This week in the Future of Ottawa series, we’re taking a deep dive into Ottawa’s film industry—what it’s like now and where it’s headed. Read on for a guest post from Tom McSorley on the future of film festivals, or read posts from Emily Ramsay on indie filmmakers, Stephanie Davy on the film production industry, or Bruce White on indie cinemas.
Tom McSorley is Executive Director of the Canadian Film Institute, teaches Film Studies at Carleton University, and is the weekly film critic on CBC Radio’s “Ottawa Morning.” His first volume of poetry, “Partial Clarities,” was published last month by Elboro Press, New York City.
Apt613: What is the current landscape for film festivals in Ottawa?
Tom McSorley: In addition to the Canadian Film Institute (CFI) programming, there is plenty of excellent festival fare in Ottawa throughout the year, from the One World Film Festival, to Asinabka Film and Media Festival, to the Mirror Mountain Festival, to name but a few. Our organization, as well as these ones, will showcase local productions and emerging local talents wherever and whenever possible.
The largest film festival in Ottawa is the CFI’s Ottawa International Animation Festival; it’s the largest animation festival in North America and the second largest in the world.
Our newest festival, the International Film Festival of Ottawa (IFFO), is intended not only to be a celebration of the best international and Canadian cinema, but also a way to promote the local moving image industry in our city, which is growing every year. In addition to premiere screenings, IFFO’s ‘Screen Summit’ section will offer professional development activities for local producers, directors, and craftspeople.
In 1971, the Canadian Film Institute founded one of the first ever international film festivals in Canada. It was called Film Expo and was held at the National Arts Centre. Fifty years later, the CFI returns with a new event presenting the best films from around the world, IFFO.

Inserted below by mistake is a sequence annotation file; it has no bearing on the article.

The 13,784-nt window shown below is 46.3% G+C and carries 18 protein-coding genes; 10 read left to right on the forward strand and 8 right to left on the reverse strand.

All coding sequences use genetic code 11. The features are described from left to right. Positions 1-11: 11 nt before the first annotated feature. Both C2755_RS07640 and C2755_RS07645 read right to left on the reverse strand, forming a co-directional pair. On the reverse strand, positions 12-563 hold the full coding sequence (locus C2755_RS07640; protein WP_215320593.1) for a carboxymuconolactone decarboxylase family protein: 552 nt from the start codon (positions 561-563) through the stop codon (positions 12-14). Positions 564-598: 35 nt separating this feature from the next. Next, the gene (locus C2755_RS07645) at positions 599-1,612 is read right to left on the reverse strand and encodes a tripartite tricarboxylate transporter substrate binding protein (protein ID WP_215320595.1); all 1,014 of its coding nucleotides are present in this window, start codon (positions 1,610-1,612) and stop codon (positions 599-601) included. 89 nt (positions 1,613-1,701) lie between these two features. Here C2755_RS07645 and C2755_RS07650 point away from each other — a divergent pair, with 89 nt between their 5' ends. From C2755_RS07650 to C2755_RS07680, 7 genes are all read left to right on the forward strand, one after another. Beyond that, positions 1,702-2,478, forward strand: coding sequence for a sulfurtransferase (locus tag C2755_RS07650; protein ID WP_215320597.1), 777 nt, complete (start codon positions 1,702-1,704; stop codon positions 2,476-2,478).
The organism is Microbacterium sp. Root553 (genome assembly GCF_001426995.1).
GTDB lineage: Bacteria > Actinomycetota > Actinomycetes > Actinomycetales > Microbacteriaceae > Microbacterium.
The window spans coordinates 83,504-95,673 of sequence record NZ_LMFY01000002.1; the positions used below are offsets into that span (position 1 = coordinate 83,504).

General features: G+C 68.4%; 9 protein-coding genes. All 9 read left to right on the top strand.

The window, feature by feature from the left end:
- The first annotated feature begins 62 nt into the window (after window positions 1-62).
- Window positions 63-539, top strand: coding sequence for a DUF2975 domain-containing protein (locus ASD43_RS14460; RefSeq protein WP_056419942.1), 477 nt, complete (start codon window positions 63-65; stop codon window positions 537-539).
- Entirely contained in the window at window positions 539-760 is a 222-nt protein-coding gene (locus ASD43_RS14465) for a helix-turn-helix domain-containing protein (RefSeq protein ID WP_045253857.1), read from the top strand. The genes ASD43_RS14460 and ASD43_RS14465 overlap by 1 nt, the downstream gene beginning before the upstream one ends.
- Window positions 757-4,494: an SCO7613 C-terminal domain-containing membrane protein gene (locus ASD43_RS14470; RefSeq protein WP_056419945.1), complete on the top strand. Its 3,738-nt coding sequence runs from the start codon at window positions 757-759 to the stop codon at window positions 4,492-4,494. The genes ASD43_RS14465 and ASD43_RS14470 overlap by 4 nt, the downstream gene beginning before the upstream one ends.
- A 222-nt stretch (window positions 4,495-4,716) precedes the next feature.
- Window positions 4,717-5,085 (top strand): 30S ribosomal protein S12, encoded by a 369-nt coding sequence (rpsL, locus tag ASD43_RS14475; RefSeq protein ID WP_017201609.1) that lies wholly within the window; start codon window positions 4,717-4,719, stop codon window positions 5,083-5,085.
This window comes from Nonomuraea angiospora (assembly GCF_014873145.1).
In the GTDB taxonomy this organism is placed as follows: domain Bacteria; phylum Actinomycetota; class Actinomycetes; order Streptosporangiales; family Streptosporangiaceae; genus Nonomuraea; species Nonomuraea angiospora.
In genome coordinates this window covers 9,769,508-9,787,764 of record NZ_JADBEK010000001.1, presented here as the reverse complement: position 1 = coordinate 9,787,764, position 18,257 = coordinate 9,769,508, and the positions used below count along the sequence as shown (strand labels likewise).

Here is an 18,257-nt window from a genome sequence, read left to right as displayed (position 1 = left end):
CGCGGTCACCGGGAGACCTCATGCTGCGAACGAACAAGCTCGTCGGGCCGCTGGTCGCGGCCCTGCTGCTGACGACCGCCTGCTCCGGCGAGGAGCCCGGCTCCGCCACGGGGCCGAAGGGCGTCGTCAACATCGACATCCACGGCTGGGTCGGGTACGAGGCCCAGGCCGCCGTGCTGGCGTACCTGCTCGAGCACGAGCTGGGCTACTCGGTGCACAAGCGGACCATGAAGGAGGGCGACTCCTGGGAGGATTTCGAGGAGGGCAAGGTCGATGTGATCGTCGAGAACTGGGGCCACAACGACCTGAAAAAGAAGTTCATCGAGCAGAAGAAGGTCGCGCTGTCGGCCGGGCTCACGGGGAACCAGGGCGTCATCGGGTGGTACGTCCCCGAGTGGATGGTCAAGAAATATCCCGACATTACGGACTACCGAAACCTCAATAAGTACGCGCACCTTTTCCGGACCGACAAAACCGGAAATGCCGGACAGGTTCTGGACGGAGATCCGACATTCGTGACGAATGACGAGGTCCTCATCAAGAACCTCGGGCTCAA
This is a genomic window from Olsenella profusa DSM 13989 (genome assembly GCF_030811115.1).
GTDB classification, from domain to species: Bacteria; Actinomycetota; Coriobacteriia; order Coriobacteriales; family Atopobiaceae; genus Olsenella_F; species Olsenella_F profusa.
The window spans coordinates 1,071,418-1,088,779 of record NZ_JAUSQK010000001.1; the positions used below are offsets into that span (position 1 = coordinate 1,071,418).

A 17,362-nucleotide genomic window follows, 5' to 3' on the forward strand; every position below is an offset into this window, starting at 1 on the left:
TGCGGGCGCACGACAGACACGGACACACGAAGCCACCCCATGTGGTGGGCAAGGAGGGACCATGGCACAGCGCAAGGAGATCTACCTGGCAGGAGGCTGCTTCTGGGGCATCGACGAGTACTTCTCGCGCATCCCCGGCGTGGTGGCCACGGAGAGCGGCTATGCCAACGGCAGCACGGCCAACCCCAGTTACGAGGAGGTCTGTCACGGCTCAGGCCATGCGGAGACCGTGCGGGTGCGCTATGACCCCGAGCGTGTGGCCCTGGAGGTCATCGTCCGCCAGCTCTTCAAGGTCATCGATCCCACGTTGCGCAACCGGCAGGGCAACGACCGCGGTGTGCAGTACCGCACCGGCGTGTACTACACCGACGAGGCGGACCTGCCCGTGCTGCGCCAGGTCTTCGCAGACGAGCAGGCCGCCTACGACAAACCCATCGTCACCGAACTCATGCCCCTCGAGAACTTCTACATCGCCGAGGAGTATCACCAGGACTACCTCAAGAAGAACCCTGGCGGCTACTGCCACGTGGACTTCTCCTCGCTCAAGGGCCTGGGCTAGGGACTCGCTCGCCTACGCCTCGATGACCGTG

For Ottawa film buffs, what will festivals look like in 2021?
For most of the year, festivals will remain primarily a virtual experience. Depending on when this accursed virus abates, we could also see what will likely be the future paradigm for festivals: a combination of live events and online screenings and other content. This hybrid model can, if done right, offer the best of both worlds.
Where in your wildest dreams could IFFO go in your lifetime?
We want it to become a festival that will offer an engaging, exciting, creative hothouse experience every spring that will attract filmmakers from around the world to meet Ottawa audiences and Ottawa filmmakers. It will never match larger industry-driven festivals like Cannes, Berlin, and Toronto, but we dream that it will evolve into something resembling Sundance or SXSW.
What is the best innovation to take place in film festivals since the pandemic started affecting Ottawa?
The user-friendly online streaming platform we are using. The whole industry has had to pivot quickly to programming online, and thankfully we are able to continue providing our content virtually. It’s been a lot of work, but it’s also been amazing.
Who is the future of film festivals in Ottawa?
Our passionate, curious, incredible Ottawa audiences. Festivals don’t exist without them.
Tell us something you wish somebody told you when you started your career in film festivals.
That it would be very unlikely that I would ever meet Penelope Cruz.
Back in 2015, Apartment613 took a look at the future of Ottawa across several different sectors. In 2021, we’re bringing the series back, asking experts, artists, and community leaders to shed some light on their local field or industry, as it stands now and where they think—or dream—it will go over the next few years. Every week we’ll profile a different cultural sector in Ottawa, leaving no niche unexplored—from social justice to theatre, bars to sports, to the future of the municipality and its natural environs. Keep an eye out for a new batch of posts every Tuesday on Apt613.ca.